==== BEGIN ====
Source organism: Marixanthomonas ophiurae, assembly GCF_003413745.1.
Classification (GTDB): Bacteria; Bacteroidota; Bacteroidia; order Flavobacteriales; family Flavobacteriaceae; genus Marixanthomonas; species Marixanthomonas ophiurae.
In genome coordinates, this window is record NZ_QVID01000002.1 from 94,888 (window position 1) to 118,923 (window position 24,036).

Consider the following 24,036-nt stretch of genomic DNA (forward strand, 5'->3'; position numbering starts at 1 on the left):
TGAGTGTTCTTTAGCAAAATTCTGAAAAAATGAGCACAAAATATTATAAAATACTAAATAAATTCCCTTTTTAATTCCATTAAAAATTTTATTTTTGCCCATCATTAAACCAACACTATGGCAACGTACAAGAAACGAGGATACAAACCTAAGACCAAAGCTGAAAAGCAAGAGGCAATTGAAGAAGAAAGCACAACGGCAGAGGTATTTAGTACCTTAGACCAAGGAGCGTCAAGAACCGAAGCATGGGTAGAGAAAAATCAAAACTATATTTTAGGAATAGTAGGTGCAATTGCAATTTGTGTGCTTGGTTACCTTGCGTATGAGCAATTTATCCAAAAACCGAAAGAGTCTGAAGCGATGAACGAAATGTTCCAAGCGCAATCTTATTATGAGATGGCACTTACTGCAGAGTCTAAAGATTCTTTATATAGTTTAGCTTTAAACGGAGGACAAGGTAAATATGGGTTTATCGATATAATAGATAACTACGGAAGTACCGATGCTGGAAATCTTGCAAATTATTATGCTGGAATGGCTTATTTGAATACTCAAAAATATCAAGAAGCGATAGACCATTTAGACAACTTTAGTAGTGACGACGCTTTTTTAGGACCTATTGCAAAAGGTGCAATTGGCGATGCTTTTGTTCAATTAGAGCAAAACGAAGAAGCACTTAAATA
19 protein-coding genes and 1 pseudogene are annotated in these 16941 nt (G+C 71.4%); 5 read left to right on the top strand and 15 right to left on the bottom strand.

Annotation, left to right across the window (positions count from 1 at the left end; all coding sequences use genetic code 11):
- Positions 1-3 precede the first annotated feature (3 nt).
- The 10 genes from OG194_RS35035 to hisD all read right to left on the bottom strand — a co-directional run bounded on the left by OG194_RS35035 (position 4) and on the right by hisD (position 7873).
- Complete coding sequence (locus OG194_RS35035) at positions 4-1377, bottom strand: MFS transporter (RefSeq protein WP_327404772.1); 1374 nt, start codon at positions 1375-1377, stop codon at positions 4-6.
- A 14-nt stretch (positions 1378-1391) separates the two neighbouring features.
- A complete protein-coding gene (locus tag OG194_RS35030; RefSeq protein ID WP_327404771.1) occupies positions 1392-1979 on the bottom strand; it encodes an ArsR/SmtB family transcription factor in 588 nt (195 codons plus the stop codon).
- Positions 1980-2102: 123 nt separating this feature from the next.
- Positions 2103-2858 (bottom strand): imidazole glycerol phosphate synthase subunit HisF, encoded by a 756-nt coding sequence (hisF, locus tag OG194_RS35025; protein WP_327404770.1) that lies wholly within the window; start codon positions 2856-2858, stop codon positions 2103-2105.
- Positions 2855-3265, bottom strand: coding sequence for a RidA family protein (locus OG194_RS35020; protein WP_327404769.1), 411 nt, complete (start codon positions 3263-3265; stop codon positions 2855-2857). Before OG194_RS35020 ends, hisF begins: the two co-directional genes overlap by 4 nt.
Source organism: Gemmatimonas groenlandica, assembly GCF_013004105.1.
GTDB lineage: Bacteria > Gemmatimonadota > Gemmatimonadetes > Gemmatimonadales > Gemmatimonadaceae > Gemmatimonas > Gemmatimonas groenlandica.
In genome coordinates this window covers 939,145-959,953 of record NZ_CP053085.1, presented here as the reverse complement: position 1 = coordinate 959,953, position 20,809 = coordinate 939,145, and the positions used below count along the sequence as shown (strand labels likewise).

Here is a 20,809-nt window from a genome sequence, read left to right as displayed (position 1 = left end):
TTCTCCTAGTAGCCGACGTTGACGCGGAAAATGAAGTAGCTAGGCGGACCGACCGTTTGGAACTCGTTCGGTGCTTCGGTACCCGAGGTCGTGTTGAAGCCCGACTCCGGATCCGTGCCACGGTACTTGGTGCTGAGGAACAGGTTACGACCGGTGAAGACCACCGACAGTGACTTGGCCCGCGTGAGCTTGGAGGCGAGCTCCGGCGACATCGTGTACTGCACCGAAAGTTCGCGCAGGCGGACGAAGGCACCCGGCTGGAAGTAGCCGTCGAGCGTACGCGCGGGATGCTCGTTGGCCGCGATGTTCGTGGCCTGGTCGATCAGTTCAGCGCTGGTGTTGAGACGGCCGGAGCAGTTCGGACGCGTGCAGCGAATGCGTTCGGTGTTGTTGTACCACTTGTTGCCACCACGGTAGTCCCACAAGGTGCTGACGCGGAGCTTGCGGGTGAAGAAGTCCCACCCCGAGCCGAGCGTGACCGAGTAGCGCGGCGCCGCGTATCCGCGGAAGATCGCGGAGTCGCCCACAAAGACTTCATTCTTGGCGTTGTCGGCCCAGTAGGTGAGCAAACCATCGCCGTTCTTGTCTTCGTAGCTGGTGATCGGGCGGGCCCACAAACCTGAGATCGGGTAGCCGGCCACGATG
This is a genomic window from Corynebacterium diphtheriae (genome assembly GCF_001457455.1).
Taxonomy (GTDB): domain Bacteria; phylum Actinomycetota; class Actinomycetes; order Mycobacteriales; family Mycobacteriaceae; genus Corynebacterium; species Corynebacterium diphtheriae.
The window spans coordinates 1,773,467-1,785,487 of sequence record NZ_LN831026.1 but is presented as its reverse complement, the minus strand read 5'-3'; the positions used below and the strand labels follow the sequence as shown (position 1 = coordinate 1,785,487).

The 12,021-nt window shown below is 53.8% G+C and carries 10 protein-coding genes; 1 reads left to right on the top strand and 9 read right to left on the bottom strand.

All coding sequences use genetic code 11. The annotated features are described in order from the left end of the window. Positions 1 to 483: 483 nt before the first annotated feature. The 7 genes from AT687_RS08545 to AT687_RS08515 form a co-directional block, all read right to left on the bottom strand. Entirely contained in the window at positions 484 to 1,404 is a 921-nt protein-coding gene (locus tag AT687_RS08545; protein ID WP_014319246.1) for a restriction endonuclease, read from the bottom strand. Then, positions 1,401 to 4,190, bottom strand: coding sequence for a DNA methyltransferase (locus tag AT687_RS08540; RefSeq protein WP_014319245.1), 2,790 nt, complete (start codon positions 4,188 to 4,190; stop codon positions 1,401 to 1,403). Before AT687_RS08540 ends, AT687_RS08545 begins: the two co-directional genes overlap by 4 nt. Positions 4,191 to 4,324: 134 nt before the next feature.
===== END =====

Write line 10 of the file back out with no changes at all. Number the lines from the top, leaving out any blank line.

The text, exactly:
- Complete coding sequence (locus OG194_RS35035) at positions 4-1377, bottom strand: MFS transporter (RefSeq protein WP_327404772.1); 1374 nt, start codon at positions 1375-1377, stop codon at positions 4-6.